harmony, or consonance. If cognitions are unrelated,
they are categorized as irrelevant to each other and do
not lead to dissonance.

A powerful cause of dissonance is an idea in conflict
with a fundamental element of the self-concept, such as
"I am a good person" or "I made the right decision." The
anxiety that comes with the possibility of having made a
bad decision can lead to rationalization, the tendency
to create additional reasons or justifications to
support one's choices. A person who just spent too much
money on a new car might decide that the new vehicle is
much less likely to break down than his or her old car.
This belief may or may not be true, but it would likely
reduce dissonance and make the person feel better.
Dissonance can also lead to confirmation bias, the
denial of disconfirming evidence, and other ego defense

The Ben Franklin Effect

Benjamin Franklin won over a Political opponent by
asking him a favor. An excerpt from one of his books:

I did not ... aim at gaining his favour by paying any
servile respect to him but, after some time, took this
other method. Having heard that he had in his library a
certain very scarce and curious book I wrote a note to
him expressing my desire of perusing that book and
requesting he would do me the favour of lending it to me
for a few days. He sent it immediately and I returned it
in about a week with another note expressing strongly my
sense of the favour. When we next met in the House he
spoke to me (which he had never done before), and with
great civility; and he ever after manifested a readiness
to serve me on all occasions, so that we became great
friends and our frendship continued to his death. This
is another instance of the truth of an old maxim I had
learned, which says, "He that has once done you a
kindness will be more ready to do you another than he
whom you yourself has obliged."

After lending Franklin the book, the opponent had to
resolve the dissonance of his attitude towards Franklin,
whom he also has just done a favor. He justified doing
the favor by telling himself that he actually liked
Franklin, and, as a result, he treated him with respect
instead of rudeness from then on. This well-known
technique has been used by many people to win over their

 Boring task experiment

In Festinger and Carlsmith's classic 1959 experiment,
students were asked to spend an hour on boring and
tedious tasks (e.g. turning pegs a quarter turn, over
and over again). The tasks were designed to generate a
strong, negative attitude. Once the subjects had done
this, the experimenters asked some of them to do a
simple favour. They were asked to talk to another
subject (actually an actor) and persuade them that the
tasks were interesting and engaging. Some participants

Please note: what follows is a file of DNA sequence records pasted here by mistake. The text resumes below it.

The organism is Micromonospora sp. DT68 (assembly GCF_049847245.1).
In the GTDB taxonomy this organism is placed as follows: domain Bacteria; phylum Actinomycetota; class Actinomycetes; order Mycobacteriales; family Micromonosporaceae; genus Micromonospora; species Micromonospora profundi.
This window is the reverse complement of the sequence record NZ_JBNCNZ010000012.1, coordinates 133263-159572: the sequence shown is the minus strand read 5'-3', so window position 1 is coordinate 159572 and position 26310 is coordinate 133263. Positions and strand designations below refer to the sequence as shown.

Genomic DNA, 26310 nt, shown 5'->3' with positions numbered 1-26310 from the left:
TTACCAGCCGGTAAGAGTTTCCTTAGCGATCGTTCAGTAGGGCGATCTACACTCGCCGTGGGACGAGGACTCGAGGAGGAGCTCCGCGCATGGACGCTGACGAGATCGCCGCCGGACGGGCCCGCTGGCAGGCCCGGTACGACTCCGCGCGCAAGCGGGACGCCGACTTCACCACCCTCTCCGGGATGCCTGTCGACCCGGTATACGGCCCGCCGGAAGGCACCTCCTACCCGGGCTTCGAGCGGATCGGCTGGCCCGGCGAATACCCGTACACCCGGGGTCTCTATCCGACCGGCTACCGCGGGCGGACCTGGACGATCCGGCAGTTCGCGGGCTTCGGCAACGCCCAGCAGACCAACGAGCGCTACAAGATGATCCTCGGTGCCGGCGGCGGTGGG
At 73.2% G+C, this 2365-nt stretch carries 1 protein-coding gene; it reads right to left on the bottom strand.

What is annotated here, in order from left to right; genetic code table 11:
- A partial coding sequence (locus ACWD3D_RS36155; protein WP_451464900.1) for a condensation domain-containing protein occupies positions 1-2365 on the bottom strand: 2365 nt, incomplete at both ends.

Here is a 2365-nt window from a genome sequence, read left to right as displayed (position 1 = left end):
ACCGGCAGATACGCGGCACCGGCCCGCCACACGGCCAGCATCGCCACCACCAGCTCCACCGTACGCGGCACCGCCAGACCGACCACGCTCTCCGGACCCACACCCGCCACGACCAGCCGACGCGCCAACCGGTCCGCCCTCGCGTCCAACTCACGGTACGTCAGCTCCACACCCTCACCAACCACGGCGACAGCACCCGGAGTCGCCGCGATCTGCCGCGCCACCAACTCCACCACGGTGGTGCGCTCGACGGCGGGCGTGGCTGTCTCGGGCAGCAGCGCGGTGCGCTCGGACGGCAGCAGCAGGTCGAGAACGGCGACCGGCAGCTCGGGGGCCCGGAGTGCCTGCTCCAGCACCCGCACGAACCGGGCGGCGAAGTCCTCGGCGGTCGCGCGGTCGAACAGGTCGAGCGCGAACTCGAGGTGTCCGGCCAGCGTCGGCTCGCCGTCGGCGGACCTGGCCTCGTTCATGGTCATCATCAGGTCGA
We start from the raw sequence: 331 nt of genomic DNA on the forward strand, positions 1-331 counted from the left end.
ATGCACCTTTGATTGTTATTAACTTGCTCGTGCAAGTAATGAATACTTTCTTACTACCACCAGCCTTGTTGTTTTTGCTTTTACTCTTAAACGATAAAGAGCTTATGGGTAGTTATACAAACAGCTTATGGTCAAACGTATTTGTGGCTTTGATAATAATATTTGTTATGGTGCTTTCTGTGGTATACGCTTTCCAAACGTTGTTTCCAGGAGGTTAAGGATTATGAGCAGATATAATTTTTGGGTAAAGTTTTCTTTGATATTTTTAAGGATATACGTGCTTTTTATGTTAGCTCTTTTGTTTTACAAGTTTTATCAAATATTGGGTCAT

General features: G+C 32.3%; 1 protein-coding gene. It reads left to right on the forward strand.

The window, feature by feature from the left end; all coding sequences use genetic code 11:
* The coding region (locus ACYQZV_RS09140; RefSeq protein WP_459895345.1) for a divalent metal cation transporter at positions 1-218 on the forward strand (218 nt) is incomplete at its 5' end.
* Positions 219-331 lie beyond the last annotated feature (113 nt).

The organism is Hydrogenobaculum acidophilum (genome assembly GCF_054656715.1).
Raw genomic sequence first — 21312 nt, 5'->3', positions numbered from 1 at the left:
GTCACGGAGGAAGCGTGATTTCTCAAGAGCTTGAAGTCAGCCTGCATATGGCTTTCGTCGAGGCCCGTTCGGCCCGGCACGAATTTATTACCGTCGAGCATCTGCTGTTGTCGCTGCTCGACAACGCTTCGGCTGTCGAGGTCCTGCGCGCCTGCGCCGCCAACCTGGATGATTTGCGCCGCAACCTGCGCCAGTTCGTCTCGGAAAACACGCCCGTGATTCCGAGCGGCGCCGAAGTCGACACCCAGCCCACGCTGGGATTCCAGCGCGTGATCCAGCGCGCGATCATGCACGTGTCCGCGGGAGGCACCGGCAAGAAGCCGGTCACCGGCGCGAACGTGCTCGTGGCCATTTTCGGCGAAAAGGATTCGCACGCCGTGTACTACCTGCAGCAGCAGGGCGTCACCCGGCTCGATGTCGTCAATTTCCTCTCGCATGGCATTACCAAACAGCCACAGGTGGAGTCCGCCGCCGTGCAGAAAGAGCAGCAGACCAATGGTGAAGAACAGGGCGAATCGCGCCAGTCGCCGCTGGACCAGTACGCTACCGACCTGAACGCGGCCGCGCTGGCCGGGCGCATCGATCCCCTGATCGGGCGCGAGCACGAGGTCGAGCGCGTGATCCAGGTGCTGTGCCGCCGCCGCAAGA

were paid $20 (inflation adjusted to 2009, this equates
to $148.40) for this favor, another group was paid $1
(or $7.42 in '2009 dollars'), and a control group was
not asked to perform the favour.

When asked to rate the boring tasks at the conclusion of
the study (not in the presence of the other "subject"),
those in the $1 group rated them more positively than
those in the $20 and control groups. This was explained
by Festinger and Carlsmith as evidence for cognitive
dissonance. The researchers theorized that people
experienced dissonance between the conflicting
cognitions, "I told someone that the task was
interesting", and "I actually found it boring." When
paid only $1, students were forced to internalize the
attitude they were induced to express, because they had
no other justification. Those in the $20 condition,
however, had an obvious external justification for their
behaviour, and thus experienced less dissonance.[7]

In subsequent experiments, an alternative method of
"inducing dissonance" has become common. In this
research, experimenters use counter-attitudinal
essay-writing, in which people are paid varying amounts
of money (e.g. one or ten dollars) for writing essays
expressing opinions contrary to their own. People paid
only a small amount of money have less justification for
their inconsistency and tend to experience more

The Pentagon is running a neural network with
massive computer-power, the SENTIENT WORLD SIMULATION.
The spooks have  built a virtual world where they try
out the latest psycho tricks on us, in order to stop
us from rebelling against their horrendous crimes
against humanity.

All mayor news stories is controlled by the CIA
in what used to be called "THE GIANT WURLITZER"

The programme uses AI routines based upon the
psychological theories of Marty Seligman, among others.
(Seligman introduced the theory of "learned
helplessness" in the 1960s, after shocking beagles until
they cowered, urinating, on the bottom of their cages.)

Sentient World Simulation (SWS), is a "synthetic mirror
of the real world with automated continuous calibration
with respect to current real-world information" ...
."SWS provides an environment for testing Psychological
Operations (PSYOP),"  so that military leaders can
"develop and test multiple courses of action to
anticipate and shape behaviors of adversaries, neutrals,
and partners"

In the finest detail the simulation features an avatar